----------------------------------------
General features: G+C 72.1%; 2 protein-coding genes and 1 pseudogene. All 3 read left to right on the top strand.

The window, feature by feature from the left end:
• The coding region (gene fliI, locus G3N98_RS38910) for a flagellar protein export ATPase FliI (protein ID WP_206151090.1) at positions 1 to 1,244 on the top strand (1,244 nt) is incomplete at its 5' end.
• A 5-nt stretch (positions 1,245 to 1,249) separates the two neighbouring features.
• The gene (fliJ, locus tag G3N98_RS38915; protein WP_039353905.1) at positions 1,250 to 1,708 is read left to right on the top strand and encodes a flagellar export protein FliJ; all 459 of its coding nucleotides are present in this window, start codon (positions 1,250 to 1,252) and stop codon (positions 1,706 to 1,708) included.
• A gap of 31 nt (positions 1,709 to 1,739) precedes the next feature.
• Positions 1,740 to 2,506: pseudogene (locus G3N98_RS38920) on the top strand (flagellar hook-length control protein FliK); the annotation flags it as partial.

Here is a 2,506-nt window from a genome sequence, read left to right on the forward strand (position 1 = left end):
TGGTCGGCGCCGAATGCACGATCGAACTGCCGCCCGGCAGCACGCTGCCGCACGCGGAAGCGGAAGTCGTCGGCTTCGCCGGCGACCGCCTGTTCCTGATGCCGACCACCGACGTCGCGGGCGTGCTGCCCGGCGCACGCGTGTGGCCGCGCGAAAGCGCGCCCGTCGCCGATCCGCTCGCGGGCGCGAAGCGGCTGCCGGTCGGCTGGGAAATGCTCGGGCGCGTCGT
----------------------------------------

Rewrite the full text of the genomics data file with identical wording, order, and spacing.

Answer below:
General features: G+C 72.1%; 2 protein-coding genes and 1 pseudogene. All 3 read left to right on the top strand.

The window, feature by feature from the left end:
• The coding region (gene fliI, locus G3N98_RS38910) for a flagellar protein export ATPase FliI (protein ID WP_206151090.1) at positions 1 to 1,244 on the top strand (1,244 nt) is incomplete at its 5' end.
• A 5-nt stretch (positions 1,245 to 1,249) separates the two neighbouring features.
• The gene (fliJ, locus tag G3N98_RS38915; protein WP_039353905.1) at positions 1,250 to 1,708 is read left to right on the top strand and encodes a flagellar export protein FliJ; all 459 of its coding nucleotides are present in this window, start codon (positions 1,250 to 1,252) and stop codon (positions 1,706 to 1,708) included.
• A gap of 31 nt (positions 1,709 to 1,739) precedes the next feature.
• Positions 1,740 to 2,506: pseudogene (locus G3N98_RS38920) on the top strand (flagellar hook-length control protein FliK); the annotation flags it as partial.

Here is a 2,506-nt window from a genome sequence, read left to right on the forward strand (position 1 = left end):
TGGTCGGCGCCGAATGCACGATCGAACTGCCGCCCGGCAGCACGCTGCCGCACGCGGAAGCGGAAGTCGTCGGCTTCGCCGGCGACCGCCTGTTCCTGATGCCGACCACCGACGTCGCGGGCGTGCTGCCCGGCGCACGCGTGTGGCCGCGCGAAAGCGCGCCCGTCGCCGATCCGCTCGCGGGCGCGAAGCGGCTGCCGGTCGGCTGGGAAATGCTCGGGCGCGTCGT